Project description:Aberrant DNA methylation is an important epigenetic alteration in hepatocellular carcinoma (HCC). However, the molecular processes underlying the methylator phenotype and the contribution of hepatitis viruses are poorly understood. The current study is a comprehensive methylation analysis of human liver tissue specimens. A total of 176 liver tissues, including 77 pairs of HCCs and matching noncancerous liver and 22 normal livers, were analyzed for methylation. Methylation of 19 epigenetic markers was quantified, and the results were correlated with different disease states and the presence or absence of hepatitis B virus (HBV) and hepatitis C virus (HCV) infections. Based on methylation profiles, the 19 loci were categorized into 3 groups. Normal liver tissues showed methylation primarily in group 1 loci (HIC-1, CASP8, GSTP1, SOCS1, RASSF1A, p16, APC), which was significantly higher than group 2 (CDH1, RUNX3, RIZ1, SFRP2, MINT31) and group 3 markers (COX2, MINT1, CACNA1G, RASSF2, MINT2, Reprimo, DCC) (P < 0.0001). Noncancerous livers demonstrated increased methylation in both group 1 and group 2 loci. Methylation was significantly more abundant in HCV-positive livers compared with normal liver tissues. Conversely, HCC showed frequent methylation at each locus investigated in all 3 groups. However, the group 3 loci showed more dense and frequent methylation in HCV-positive cancers compared with both HBV-positive cancers and virus-negative cancers (P < 0.0001).Methylation in HCC is frequent but occurs in a gene-specific and disease-specific manner. Methylation profiling allowed us to determine that aberrant methylation is commonly present in normal aging livers, and sequentially progresses with advancing stages of chronic viral infection. Finally, our data provide evidence that HCV infection may accelerate the methylation process and suggests a continuum of increasing methylation with persistent viral infection and carcinogenesis in the liver.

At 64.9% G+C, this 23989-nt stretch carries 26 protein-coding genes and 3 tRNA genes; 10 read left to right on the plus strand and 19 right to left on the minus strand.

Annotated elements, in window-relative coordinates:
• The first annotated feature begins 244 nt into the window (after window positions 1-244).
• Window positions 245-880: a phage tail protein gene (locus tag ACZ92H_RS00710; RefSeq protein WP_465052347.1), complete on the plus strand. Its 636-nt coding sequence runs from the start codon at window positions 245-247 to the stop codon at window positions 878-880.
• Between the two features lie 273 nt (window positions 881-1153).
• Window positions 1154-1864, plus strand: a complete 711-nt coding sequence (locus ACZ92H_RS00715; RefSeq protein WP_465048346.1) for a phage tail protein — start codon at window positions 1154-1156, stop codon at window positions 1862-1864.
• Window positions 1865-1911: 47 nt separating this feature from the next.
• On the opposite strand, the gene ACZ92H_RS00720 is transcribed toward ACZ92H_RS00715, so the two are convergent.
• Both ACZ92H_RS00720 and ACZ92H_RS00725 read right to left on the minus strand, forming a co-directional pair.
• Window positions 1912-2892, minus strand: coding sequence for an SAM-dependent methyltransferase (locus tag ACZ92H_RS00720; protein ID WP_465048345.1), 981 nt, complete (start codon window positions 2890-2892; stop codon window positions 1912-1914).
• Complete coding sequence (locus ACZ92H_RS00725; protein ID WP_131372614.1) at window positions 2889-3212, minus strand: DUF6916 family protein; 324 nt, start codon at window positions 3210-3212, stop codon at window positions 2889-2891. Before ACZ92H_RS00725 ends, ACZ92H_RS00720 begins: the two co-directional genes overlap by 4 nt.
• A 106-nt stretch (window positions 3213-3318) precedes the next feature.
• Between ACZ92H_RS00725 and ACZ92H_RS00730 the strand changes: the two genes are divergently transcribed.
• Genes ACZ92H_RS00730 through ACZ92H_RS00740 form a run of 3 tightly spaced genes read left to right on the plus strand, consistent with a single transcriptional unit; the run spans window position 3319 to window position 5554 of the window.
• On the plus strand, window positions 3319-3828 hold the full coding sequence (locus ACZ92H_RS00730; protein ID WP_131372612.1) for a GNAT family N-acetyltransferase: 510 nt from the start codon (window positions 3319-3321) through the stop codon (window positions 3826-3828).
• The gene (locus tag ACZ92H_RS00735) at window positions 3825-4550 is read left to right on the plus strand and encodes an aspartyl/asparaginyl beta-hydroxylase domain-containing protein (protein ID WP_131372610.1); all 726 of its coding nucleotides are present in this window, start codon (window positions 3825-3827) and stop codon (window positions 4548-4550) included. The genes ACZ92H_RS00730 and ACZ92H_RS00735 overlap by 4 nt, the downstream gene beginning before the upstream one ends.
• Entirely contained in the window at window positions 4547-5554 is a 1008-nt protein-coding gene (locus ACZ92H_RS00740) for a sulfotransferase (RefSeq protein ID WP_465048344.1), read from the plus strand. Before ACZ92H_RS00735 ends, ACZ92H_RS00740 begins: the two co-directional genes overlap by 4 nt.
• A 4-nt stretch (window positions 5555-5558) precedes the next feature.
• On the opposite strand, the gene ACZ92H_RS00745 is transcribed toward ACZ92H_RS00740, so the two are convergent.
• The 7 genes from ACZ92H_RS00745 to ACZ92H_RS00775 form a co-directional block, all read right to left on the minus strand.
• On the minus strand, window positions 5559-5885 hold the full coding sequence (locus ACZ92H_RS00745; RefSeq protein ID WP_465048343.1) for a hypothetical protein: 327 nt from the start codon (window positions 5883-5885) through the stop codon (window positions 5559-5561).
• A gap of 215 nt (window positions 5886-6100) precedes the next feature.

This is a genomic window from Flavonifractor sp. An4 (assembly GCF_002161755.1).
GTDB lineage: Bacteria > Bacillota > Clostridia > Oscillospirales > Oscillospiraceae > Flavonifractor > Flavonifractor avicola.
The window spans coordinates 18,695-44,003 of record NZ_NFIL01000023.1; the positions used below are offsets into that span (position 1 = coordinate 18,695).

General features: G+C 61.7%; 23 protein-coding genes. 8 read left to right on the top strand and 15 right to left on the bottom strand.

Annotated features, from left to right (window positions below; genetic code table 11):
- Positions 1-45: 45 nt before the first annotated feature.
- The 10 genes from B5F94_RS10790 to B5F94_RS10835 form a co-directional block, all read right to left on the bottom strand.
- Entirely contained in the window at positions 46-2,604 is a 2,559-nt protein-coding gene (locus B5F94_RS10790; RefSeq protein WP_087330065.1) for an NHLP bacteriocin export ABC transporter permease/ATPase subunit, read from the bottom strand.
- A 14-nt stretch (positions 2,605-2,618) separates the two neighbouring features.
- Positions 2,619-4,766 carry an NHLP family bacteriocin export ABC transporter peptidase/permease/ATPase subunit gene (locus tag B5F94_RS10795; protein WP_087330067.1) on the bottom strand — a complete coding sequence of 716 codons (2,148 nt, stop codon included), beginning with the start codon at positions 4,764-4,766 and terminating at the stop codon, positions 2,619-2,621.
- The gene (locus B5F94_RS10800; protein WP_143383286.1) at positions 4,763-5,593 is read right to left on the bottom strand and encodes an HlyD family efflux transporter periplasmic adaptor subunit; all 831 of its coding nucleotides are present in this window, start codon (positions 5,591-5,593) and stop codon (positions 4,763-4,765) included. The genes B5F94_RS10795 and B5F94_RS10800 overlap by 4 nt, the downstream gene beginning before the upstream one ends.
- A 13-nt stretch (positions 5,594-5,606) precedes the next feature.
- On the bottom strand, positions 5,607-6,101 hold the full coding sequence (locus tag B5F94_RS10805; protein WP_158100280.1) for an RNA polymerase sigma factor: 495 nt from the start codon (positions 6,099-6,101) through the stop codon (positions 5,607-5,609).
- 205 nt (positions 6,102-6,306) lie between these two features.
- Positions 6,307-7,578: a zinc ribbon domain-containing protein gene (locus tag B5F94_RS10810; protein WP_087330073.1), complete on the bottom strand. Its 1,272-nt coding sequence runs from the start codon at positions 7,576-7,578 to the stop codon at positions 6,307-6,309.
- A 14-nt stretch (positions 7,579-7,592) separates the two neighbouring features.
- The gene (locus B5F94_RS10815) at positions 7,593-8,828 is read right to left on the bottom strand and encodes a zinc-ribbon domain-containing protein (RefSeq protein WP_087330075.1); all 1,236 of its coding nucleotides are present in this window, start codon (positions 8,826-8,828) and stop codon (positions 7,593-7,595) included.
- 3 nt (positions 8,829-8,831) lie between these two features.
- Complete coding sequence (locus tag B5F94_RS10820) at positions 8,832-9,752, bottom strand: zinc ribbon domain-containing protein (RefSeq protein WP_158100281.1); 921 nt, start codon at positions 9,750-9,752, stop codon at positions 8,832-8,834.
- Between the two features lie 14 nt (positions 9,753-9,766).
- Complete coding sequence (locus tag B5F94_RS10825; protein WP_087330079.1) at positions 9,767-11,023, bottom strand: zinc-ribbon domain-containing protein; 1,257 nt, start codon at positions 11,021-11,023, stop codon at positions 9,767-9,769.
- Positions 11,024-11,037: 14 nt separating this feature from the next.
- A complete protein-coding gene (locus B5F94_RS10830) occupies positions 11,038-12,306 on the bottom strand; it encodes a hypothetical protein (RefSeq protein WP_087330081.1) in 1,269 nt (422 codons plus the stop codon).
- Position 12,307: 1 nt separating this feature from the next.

Project description:It has been shown in some articles that genetic and epigenetic abnormalities cannot only be found in tumor tissues but also in adjacent regions that appear histologically normal. This phenomenon is metaphorically called field cancerization or field defect. Field cancerization is regarded as clinically significant because it is assumed to be an important factor in local recurrence of cancer. As the field showing these molecular abnormalities may not be removed completely by surgery, these changes might lead to neoplasms and subsequent transformation to a tumor. We aimed to investigate the applicability of the methylation status of six tumor suppressor genes as biomarkers for detecting field cancerization in breast cancer.The promoter methylation status of CCND2, DAPK1, GSTP1, HIN-1, MGMT and RASSF1A was determined by methylation-sensitive high-resolution melting (MS-HRM) analysis. MS-HRM methods for CCND2, MGMT and RASSF1A were developed in-house, primer sequences for DAPK1, GSTP1 and HIN-1 have already been published. Biopsy samples were taken from tumor, tumor-adjacent and tumor-distant tissue from 17 breast cancer patients. Normal breast tissues of four healthy women served as controls.All MS-HRM methods proved to be very sensitive. LODs were in the range from 0.1 to 1.5 %, LOQs ranged from 0.3 to 5.3 %. A total of 94 %, 82 % and 65 % of the tumors showed methylation of RASSF1A, HIN-1 and MGMT promoters, respectively. The methylation status of these promoters was significantly lower in tumor-distant tissues than in tumor tissues. Tumor-adjacent tissues showed higher methylation status of RASSF1A, HIN-1 and MGMT promoters than tumor-distant tissues, indicating field cancerization. The methylation status of the HIN-1 promoter in tumor-adjacent tissues was found to correlate strongly with that in the corresponding tumors (r?=?0.785, p?<?0.001), but not with that in the corresponding tumor-distant tissues (r?=?0.312, p?=?0.239).Among the gene promoters investigated, the methylation status of the HIN-1 promoter can be considered the best suitable biomarker for detecting field cancerization. Further investigation is needed to test whether it can be used for defining surgical margins in order to prevent future recurrence of breast cancer.